Justices Run Amok: Fixing The Supreme Court
April 6, 2012
By Michael Lind
“The Supreme Court is completely out of control – just like virtually every other government organization.” –KTRN
On Monday, we had another example of the Supreme Court’s ideological division: a 5-4 ruling, along partisan lines, giving police the right to conduct strip searches for any offense. This came on the heels of last week’s oral arguments before the Supreme Court about the constitutionality of the individual mandate provision of the Affordable Care Act, which led many observers to predict that the nation’s highest judicial body will strike down part or all of the controversial healthcare reform package. But the hearings were instructive in other ways. They showed once again that political partisanship is closely correlated to a justice’s view of the law. And they proved that the Supreme Court once again is functioning, not as a court, but as a third house of the federal legislature.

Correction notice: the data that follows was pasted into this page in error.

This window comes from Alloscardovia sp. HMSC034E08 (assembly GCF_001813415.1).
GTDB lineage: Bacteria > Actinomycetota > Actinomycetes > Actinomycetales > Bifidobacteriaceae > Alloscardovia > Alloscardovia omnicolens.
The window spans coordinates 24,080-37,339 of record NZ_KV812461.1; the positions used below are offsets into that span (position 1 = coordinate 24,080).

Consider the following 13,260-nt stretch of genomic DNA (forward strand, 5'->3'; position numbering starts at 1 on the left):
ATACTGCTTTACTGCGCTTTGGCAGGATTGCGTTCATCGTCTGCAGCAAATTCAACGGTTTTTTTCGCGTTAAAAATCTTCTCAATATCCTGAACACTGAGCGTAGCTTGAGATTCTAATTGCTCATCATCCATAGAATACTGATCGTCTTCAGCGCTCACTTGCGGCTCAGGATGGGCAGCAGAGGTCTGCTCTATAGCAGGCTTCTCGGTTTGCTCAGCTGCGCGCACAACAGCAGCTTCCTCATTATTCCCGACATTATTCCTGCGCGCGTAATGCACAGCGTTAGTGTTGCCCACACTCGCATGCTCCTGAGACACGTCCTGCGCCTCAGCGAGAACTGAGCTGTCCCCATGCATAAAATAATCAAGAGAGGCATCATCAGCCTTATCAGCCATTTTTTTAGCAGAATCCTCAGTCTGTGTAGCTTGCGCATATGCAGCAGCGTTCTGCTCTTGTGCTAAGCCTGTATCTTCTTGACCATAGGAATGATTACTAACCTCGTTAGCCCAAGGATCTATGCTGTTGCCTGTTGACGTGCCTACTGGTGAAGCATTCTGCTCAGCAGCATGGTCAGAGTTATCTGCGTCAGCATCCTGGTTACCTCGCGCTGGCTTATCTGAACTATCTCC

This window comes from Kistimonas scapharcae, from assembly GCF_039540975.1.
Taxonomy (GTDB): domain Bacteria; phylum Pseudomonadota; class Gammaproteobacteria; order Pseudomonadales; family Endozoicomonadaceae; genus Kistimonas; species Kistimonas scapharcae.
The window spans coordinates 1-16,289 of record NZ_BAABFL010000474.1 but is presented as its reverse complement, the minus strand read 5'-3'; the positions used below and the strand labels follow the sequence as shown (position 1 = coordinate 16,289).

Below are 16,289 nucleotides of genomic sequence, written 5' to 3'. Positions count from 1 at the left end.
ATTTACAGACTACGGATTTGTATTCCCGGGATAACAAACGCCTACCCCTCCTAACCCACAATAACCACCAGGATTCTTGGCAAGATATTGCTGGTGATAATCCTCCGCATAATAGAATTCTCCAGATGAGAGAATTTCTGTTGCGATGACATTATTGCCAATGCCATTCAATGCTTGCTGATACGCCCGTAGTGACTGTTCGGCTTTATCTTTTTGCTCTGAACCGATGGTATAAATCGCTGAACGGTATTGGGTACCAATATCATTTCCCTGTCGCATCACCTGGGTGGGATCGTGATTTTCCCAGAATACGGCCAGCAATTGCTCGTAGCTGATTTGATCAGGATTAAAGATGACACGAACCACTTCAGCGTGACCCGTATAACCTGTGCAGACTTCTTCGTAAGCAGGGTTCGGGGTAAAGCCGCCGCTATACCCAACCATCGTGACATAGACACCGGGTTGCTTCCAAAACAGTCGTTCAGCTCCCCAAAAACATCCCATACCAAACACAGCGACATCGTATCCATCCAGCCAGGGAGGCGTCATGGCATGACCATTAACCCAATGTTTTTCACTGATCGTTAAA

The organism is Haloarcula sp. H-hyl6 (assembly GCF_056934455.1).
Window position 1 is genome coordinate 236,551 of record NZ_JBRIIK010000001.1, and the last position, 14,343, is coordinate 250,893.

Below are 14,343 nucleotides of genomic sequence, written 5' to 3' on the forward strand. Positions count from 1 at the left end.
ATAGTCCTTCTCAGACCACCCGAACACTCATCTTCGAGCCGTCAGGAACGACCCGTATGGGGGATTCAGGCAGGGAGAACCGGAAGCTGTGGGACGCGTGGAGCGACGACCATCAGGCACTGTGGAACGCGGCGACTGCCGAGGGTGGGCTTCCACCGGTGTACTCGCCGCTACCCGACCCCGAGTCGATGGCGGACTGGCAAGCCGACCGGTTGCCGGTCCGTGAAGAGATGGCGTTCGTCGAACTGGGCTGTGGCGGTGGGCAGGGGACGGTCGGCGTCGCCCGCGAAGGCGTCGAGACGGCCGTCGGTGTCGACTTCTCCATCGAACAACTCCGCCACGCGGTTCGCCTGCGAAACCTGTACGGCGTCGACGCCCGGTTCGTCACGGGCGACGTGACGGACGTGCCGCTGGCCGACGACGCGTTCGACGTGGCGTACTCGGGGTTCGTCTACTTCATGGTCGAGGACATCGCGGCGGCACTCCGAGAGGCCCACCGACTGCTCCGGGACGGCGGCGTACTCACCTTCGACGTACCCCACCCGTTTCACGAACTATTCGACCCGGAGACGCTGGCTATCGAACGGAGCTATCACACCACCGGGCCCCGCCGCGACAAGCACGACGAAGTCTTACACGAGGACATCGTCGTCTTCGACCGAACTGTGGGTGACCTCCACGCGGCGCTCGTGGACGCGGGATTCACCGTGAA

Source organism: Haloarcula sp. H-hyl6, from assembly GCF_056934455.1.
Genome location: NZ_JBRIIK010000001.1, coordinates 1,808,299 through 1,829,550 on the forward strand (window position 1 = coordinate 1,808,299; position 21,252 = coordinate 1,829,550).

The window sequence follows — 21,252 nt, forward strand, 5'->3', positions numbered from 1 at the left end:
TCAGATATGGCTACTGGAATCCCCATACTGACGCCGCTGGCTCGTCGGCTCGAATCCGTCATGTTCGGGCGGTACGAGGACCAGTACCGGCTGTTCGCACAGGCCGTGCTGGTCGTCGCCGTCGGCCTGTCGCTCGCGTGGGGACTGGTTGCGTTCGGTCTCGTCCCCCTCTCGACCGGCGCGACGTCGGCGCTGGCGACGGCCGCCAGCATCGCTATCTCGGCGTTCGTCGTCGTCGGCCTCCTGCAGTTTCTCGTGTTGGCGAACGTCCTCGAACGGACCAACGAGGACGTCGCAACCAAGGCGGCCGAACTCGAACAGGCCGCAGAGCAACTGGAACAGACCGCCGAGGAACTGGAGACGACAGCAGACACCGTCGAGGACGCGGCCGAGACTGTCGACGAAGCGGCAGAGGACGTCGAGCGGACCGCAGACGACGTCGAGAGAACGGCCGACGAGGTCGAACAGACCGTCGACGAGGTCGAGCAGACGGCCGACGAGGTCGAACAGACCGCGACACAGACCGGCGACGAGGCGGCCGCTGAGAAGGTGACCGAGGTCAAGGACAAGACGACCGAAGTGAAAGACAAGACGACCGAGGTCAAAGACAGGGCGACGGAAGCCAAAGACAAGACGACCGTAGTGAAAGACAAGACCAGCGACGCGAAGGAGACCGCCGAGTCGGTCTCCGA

The U.S. Constitution, like many state constitutions, really is two constitutions in one. There is the black-letter constitution, which consists of rules about which there is little or no dispute. Most of these have to do with qualifications for representatives, like Article I, Section 3, Clause 1, as amended: “The Senate of the United States shall be composed of two Senators from each State, for six Years; and each Senator shall have one Vote.” Not a whole lot of room for interpretation there.
The other constitution, embedded in the same document, is the Blank Constitution. It is not so much a limit on power as an assignment of the power to fill in blanks left in the text, like the Eighth Amendment’s prohibition of “cruel and unusual punishment.” The need to fill in the blank is admitted even by champions of the “original intent theory,” who must dig up historical evidence of what the drafters and ratifiers might have thought was cruel and unusual punishment at the time of the Constitution’s adoption. The answer is not contained in the text.